The friendship dance

The New York Times ran a series of articles last week on the topic of friendship, and one of them has hit close to home.

The article, “Friends of a Certain Age,” talks about some challenges that face those of us who are over 30 and trying to establish new friendships.

Confession: I’ve actually wanted to blog about this topic for a while, but nothing screams “fail” like a blog entry complaining that you have no friends. It’s some comfort to me that others have had the same experience.

I do have several really wonderful, strong friendships with people I’ve known for 20 years or more. They’re more like family to me at this point.

But, like most of my family, these friends live a time zone or two away. Two of my closest friends, who I’ve known for a decade, will be moving away from Chicago at weeks’ end and will not be returning.

We forge our friendship foundations when we’re younger. High school and college years are great incubators for friendships; you’re in an existing community and can make connections. Those intense life events that bond people together – the good, the bad, the lifechanging – are all in plentiful supply in those years, and are fuel for friendships.

Once we reach our thirties and forties, it’s not impossible to make new friends and sustain those relationships, but it definitely takes more work and more precise effort.

And in terms of growing my friendship garden, I have to confess that I don’t have a green thumb. And I take ownership for most of that. In the last 10 years I’ve lived in three different cities and have worked for four different employers. I left all of that behind a year ago to return to college, where I’m surrounded by students that have parents my age.

There are other quirks, too, that probably play a role. For example? I don’t drink. No, I don’t have an addiction issue, and I don’t have a moral objection to it. I just don’t like the taste of it, or the effect (depressed and sleepy) it had on me, and I haven’t had more than a half glass of wine in over a decade. It doesn’t mean I can’t hit happy hour or be at those networking events – but asking for bottled water when everyone else is having a belt is a bit unusual!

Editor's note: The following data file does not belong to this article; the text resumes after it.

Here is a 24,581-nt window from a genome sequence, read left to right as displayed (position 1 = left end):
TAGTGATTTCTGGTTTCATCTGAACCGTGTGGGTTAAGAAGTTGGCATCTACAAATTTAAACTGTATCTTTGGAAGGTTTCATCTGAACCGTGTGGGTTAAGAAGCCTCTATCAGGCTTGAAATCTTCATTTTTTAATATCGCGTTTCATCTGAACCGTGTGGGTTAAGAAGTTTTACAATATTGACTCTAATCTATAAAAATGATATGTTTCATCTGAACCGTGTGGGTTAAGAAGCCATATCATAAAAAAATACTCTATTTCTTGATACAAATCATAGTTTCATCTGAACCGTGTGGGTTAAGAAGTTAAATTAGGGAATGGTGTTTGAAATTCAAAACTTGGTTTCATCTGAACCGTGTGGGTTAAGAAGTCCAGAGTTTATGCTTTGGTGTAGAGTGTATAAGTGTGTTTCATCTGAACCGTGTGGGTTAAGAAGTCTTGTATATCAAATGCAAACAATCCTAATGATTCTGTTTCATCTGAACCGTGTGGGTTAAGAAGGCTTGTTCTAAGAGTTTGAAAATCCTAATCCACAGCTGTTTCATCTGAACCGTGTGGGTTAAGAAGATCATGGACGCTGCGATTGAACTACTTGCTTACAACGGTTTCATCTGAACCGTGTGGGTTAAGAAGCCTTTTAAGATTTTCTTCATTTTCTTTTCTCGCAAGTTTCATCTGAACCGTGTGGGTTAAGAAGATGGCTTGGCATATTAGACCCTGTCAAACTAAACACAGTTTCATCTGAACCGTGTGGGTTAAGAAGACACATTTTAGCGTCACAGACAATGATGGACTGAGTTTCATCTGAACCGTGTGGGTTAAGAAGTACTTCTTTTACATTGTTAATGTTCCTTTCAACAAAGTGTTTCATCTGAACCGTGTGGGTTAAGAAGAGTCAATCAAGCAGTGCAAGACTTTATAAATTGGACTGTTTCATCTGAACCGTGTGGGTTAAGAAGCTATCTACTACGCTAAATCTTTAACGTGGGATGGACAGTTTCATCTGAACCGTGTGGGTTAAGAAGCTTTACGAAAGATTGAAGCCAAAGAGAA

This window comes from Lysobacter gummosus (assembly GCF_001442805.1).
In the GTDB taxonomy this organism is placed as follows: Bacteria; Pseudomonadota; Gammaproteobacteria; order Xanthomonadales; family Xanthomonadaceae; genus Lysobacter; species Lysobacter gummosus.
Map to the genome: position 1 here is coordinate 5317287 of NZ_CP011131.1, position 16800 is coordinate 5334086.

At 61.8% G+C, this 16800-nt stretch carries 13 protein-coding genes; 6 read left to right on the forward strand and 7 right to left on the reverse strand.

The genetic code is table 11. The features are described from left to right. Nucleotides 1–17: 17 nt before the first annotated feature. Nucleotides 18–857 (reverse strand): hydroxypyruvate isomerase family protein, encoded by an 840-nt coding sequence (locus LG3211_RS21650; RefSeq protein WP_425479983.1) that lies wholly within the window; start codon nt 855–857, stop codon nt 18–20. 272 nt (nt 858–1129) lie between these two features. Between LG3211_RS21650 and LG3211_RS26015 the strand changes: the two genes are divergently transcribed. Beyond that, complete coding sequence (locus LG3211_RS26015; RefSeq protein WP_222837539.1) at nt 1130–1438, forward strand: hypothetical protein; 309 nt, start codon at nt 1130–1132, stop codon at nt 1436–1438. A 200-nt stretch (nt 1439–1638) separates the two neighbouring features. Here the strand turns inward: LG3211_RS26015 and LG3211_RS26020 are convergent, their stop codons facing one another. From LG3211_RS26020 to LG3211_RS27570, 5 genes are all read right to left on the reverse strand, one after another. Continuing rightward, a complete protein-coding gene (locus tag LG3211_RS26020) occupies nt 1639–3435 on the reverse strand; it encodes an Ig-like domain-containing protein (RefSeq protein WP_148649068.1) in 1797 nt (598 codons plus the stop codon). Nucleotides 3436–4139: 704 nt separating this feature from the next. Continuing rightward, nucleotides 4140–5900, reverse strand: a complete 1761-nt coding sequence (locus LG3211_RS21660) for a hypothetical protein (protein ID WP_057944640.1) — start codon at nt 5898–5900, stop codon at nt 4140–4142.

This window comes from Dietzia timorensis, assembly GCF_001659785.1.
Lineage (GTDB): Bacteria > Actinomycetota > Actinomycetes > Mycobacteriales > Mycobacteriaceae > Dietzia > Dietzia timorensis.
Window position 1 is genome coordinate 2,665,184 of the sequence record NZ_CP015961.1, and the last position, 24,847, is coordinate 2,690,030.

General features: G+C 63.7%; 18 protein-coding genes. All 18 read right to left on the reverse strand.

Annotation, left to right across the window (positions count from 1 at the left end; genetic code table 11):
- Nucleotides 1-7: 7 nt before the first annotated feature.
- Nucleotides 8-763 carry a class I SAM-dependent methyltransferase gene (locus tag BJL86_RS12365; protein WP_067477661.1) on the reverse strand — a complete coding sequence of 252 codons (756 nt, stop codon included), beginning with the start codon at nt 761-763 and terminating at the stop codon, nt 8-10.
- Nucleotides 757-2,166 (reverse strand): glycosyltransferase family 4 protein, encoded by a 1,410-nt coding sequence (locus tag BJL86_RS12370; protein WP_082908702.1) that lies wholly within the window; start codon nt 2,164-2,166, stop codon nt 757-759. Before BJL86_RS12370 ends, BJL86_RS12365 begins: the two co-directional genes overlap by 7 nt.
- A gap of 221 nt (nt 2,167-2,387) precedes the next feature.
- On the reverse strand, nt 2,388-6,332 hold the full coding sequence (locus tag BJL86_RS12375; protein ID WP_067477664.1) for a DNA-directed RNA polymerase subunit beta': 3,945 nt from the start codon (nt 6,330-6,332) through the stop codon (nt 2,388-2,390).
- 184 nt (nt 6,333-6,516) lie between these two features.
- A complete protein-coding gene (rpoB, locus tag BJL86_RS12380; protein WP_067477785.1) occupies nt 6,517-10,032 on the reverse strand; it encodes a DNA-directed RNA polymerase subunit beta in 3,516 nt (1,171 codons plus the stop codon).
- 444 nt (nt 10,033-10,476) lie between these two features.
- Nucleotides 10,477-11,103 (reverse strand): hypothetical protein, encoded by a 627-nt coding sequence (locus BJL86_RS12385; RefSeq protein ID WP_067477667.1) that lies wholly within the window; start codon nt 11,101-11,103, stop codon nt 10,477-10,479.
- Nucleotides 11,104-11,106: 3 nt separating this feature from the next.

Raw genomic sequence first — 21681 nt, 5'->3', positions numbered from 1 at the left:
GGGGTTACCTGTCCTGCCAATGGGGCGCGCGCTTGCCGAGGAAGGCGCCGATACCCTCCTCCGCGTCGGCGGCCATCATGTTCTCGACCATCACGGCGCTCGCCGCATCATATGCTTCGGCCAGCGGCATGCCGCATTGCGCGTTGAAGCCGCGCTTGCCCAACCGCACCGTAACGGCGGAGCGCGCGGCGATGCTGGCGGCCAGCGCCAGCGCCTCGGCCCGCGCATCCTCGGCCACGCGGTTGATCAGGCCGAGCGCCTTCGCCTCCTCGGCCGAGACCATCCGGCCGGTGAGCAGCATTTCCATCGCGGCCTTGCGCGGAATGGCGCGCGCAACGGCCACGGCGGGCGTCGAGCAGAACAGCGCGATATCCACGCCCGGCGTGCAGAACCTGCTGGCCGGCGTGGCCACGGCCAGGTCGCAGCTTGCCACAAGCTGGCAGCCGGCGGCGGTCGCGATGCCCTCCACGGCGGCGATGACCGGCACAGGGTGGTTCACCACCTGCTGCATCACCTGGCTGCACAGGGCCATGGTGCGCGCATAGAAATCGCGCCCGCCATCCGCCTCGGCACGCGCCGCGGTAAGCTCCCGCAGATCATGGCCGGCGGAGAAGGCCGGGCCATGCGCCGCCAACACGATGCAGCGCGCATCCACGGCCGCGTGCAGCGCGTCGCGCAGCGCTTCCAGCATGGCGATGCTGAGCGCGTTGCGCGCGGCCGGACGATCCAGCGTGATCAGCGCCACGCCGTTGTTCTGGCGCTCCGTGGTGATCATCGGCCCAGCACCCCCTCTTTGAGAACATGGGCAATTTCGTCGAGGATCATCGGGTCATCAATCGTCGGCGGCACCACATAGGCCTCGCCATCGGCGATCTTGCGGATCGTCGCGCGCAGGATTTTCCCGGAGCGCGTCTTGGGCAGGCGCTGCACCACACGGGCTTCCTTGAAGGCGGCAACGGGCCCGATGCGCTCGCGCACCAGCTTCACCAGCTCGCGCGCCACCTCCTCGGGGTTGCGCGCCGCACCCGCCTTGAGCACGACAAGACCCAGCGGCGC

And here in Chicago, friendship is often strengthened by neighborhood ties – or to be more blunt, dictated by whether you’re within walking distance. We all fight traffic to and from work – and understandably, few people want to fight it just to hang out with a buddy.

My partner and I knew several wonderful, kind people who lived in LGBT enclaves like Andersonville, Boystown and Rogers Park. We made a choice to live significantly closer to the city and lost many connections as a result. Logically we’re right near the Loop, but to our north side acquaintances, we may as well be in Indiana.

Chicago is also a place where all of us are chasing careers, and that has to be priority numero uno. Few of us have free time during the day, and for many of us, the end of our day can be 9 p.m. or even later. That doesn’t leave much time for socializing.

If I wanted to be brutally honest, I’d also confess that I’m a wary person and though I can be friendly – and very generous and loving to the people I know and trust – I am more cautious in my initial dealings with people. It’s the reporter’s gut, telling me to check my sources and get a better sense of someone before I proceed. [EDITED TO ADD: that might come across as aloofness or unapproachability.]

I’m a pretty unconventional (read: oddball) guy and though that’s been a source of pride and a professional strength, it’s also been a roadblock to building community and a potential professional pothole.

My life has taken an unconventional path – and I have to say, I’m very happy about the journey so far. I’m in a great place and am working towards some really important goals in my life. And I’ll keep working towards building and growing the community that my partner and I have here in Chicago.

But I wish, sometimes, that some of my more established friends were in much closer proximity. That established history makes for a rich experience.